How Facebook Can Help Small Biz Owners & Profit at the Same Time


Print[tweetmeme]I’ve been doing a lot of thinking about last week’s “inadvertent” unveiling of the new-style Facebook page (minus tabs). After being shocked, dismayed and annoyed at the removal of custom tabs, I calmed down and tried to figure out why Facebook would do this. I suppose it makes sense from an aesthetic point of view to make the two formats (pages and profiles) match each other. But I wonder if this decision wasn’t prompted by a more practical motive – money!

No one pays Facebook to set up a business page. And everyone who has been setting up custom tabs has done so either on their own, using the Static FBML app, or they are paying web developers to do the work for them. Facebook is not getting any revenues from those pages. Sure… when a business decides to advertise on Facebook – then the site collects money. But there are plenty of businesses who operate Facebook pages without spending a dime to advertise.

Maybe that’s why Facebook wants to eliminate the tabs. They’re not getting any financial benefit from it.

BUT… Facebook is treading dangerous waters here. As a small business owner myself, I would seriously consider pulling the plug on my Facebook page if those tabs are eliminated. While I may be small potatoes, I can’t see the big corporate giants being happy about the changes either. JC Penney just started selling clothes directly through their Facebook page! And what about NIKE and Pepsi? They have huge followings, and make excellent use of the custom tabs to attract and engage their followers.

I propose a solution that could make everyone happy – Facebook and business owners alike. It would mean the end of the free ride on Facebook, but not by much.

Monthly Subscription Fee for Facebook Page

Here’s the deal: Business owners would pay Facebook $5 a month for the privilege of having a page with tabs they could customize. That’s it. $5 a month, or 60 bucks a year for an advertising platform with a potential reach of 250 million people. It costs more than that for a yearly membership in the typical chamber of commerce.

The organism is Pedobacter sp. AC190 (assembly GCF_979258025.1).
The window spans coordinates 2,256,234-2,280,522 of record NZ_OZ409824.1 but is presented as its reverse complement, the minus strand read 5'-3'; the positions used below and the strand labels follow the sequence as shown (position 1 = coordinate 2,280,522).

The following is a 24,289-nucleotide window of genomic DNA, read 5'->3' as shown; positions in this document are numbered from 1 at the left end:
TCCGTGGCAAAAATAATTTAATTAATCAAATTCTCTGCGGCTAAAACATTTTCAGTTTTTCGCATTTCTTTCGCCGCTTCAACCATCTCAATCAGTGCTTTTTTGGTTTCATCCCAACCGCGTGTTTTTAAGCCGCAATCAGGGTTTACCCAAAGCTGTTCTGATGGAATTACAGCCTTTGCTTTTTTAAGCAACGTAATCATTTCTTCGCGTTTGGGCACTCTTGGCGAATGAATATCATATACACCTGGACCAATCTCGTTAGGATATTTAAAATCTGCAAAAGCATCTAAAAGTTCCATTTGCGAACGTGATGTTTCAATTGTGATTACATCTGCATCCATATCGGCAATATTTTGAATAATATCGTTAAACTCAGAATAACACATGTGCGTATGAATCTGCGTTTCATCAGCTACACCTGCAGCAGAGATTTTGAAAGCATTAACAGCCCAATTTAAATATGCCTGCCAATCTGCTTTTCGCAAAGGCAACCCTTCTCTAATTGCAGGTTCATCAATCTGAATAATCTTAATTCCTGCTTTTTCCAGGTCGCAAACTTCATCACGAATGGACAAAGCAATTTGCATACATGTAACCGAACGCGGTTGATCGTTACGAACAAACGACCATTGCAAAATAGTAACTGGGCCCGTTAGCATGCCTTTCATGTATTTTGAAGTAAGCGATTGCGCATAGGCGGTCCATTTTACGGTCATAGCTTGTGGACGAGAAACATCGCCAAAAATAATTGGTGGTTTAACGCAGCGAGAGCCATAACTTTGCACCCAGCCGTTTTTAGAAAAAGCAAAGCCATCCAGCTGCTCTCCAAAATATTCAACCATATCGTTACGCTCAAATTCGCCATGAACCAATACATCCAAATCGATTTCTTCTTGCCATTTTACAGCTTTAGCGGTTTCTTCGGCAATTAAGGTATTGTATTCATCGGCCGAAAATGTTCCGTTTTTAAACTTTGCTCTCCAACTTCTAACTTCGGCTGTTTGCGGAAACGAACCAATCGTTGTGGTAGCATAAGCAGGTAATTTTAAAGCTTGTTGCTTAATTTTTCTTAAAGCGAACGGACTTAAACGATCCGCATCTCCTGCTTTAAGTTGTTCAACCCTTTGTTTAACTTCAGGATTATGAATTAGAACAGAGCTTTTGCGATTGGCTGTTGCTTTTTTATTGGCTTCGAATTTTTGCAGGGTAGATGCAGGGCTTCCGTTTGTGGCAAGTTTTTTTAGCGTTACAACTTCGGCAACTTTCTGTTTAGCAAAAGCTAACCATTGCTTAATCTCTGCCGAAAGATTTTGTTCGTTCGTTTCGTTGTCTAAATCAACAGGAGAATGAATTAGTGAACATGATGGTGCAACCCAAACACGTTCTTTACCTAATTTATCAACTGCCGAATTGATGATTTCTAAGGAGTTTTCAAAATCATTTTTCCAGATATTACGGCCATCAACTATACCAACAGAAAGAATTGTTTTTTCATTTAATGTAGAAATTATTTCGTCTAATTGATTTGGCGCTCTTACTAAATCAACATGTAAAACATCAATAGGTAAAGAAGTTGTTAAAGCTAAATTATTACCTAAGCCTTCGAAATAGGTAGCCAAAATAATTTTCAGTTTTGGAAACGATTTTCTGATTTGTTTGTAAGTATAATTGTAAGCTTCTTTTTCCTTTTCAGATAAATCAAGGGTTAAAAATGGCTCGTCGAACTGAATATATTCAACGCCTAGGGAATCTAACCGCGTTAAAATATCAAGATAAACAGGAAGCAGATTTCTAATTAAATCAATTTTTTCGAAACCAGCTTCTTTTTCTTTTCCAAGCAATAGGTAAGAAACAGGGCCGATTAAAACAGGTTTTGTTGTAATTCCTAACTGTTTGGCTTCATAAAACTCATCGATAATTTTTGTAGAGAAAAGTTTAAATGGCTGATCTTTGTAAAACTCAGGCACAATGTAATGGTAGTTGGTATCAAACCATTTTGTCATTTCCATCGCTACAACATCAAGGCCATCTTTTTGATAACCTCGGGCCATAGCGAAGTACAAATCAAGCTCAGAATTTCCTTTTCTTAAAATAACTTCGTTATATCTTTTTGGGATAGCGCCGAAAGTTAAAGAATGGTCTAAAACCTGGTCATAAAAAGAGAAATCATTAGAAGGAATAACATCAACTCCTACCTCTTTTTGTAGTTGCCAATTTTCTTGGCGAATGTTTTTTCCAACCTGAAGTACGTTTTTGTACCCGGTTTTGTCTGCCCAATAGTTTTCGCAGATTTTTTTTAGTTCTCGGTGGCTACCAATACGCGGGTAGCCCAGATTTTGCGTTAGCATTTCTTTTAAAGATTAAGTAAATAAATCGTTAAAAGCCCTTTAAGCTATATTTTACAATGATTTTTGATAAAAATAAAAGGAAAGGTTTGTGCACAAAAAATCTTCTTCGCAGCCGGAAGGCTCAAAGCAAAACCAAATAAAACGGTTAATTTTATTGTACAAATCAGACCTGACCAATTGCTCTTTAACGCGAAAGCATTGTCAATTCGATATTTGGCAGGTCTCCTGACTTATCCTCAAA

I was unable to find out how many Facebook business pages are in existence right now, but considering that Facebook says that there are over 900 million objects people interact with (pages, groups, events and community pages) – the company could conservatively earn tens of millions of dollars each year – and probably a heck of a lot more – if they instituted this policy. As it is, analysts say Facebook could be worth $200 billion by 2015.

I would prefer NOT to have pay anything to continue my presence on Facebook, but I understand from a business perspective why the free ride could come to an end at any time.

Of course, there may be another reason why Facebook wants to eliminate tabs from pages. Maybe the company wants to get back to its roots as being a strictly “social network” – not a business platform. Stranger things have happened! What do you think?

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3 thoughts on “How Facebook Can Help Small Biz Owners & Profit at the Same Time

  1. Pingback: Tweets that mention How Facebook Can Help Small Biz Owners & Profit at the Same Time « Gloria Rand's Blog – SEO, Copywriting, Social Media Marketing -- Topsy.com

  2. Terrific Post! I am really into social media right now (like everyone else out there!), especially Facebook Marketing and FBML. It can be hard to keep up to date with such a fast changing innovative topic but I manage to do it through the fan page factory (http://facebook.com/thefanpagefactory ?) and blog posts exactly like yours. Tips and tricks rock. I am trying to learn as much as possible to put myself ahead of the curve. So thank you again!

    Enjoy!

    Aaron

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